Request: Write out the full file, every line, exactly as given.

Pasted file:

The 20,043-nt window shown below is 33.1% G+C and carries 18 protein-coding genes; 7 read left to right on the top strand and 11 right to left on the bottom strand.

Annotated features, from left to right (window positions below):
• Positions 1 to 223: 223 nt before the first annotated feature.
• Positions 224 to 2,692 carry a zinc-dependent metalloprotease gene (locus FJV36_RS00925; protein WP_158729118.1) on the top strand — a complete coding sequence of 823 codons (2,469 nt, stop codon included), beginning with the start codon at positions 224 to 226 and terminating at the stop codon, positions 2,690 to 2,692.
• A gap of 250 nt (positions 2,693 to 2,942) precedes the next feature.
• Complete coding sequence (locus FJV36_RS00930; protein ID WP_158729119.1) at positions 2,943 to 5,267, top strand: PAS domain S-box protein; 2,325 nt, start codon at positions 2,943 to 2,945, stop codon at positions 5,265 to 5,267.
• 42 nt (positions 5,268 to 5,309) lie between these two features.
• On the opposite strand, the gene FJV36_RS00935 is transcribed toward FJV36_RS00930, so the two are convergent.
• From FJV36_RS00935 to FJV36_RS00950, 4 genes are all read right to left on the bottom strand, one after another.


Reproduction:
The 20,043-nt window shown below is 33.1% G+C and carries 18 protein-coding genes; 7 read left to right on the top strand and 11 right to left on the bottom strand.

Annotated features, from left to right (window positions below):
• Positions 1 to 223: 223 nt before the first annotated feature.
• Positions 224 to 2,692 carry a zinc-dependent metalloprotease gene (locus FJV36_RS00925; protein WP_158729118.1) on the top strand — a complete coding sequence of 823 codons (2,469 nt, stop codon included), beginning with the start codon at positions 224 to 226 and terminating at the stop codon, positions 2,690 to 2,692.
• A gap of 250 nt (positions 2,693 to 2,942) precedes the next feature.
• Complete coding sequence (locus FJV36_RS00930; protein ID WP_158729119.1) at positions 2,943 to 5,267, top strand: PAS domain S-box protein; 2,325 nt, start codon at positions 2,943 to 2,945, stop codon at positions 5,265 to 5,267.
• 42 nt (positions 5,268 to 5,309) lie between these two features.
• On the opposite strand, the gene FJV36_RS00935 is transcribed toward FJV36_RS00930, so the two are convergent.
• From FJV36_RS00935 to FJV36_RS00950, 4 genes are all read right to left on the bottom strand, one after another.